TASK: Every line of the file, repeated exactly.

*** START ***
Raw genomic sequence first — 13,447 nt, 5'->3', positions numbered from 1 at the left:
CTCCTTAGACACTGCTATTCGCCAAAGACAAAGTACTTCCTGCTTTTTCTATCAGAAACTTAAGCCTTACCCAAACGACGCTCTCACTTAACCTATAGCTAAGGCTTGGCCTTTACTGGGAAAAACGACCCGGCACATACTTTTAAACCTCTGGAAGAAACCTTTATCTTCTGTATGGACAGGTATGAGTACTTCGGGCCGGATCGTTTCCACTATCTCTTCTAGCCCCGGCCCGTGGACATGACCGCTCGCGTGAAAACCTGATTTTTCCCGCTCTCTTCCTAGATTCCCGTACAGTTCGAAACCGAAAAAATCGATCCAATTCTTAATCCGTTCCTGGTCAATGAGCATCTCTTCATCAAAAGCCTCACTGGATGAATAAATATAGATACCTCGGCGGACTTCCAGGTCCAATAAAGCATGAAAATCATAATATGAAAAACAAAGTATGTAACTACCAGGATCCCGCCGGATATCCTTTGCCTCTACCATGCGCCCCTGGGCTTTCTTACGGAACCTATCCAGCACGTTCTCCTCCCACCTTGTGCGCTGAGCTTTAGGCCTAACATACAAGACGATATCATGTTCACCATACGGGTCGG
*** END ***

Raw genomic sequence first — 13,447 nt, 5'->3', positions numbered from 1 at the left:
CTCCTTAGACACTGCTATTCGCCAAAGACAAAGTACTTCCTGCTTTTTCTATCAGAAACTTAAGCCTTACCCAAACGACGCTCTCACTTAACCTATAGCTAAGGCTTGGCCTTTACTGGGAAAAACGACCCGGCACATACTTTTAAACCTCTGGAAGAAACCTTTATCTTCTGTATGGACAGGTATGAGTACTTCGGGCCGGATCGTTTCCACTATCTCTTCTAGCCCCGGCCCGTGGACATGACCGCTCGCGTGAAAACCTGATTTTTCCCGCTCTCTTCCTAGATTCCCGTACAGTTCGAAACCGAAAAAATCGATCCAATTCTTAATCCGTTCCTGGTCAATGAGCATCTCTTCATCAAAAGCCTCACTGGATGAATAAATATAGATACCTCGGCGGACTTCCAGGTCCAATAAAGCATGAAAATCATAATATGAAAAACAAAGTATGTAACTACCAGGATCCCGCCGGATATCCTTTGCCTCTACCATGCGCCCCTGGGCTTTCTTACGGAACCTATCCAGCACGTTCTCCTCCCACCTTGTGCGCTGAGCTTTAGGCCTAACATACAAGACGATATCATGTTCACCATACGGGTCGG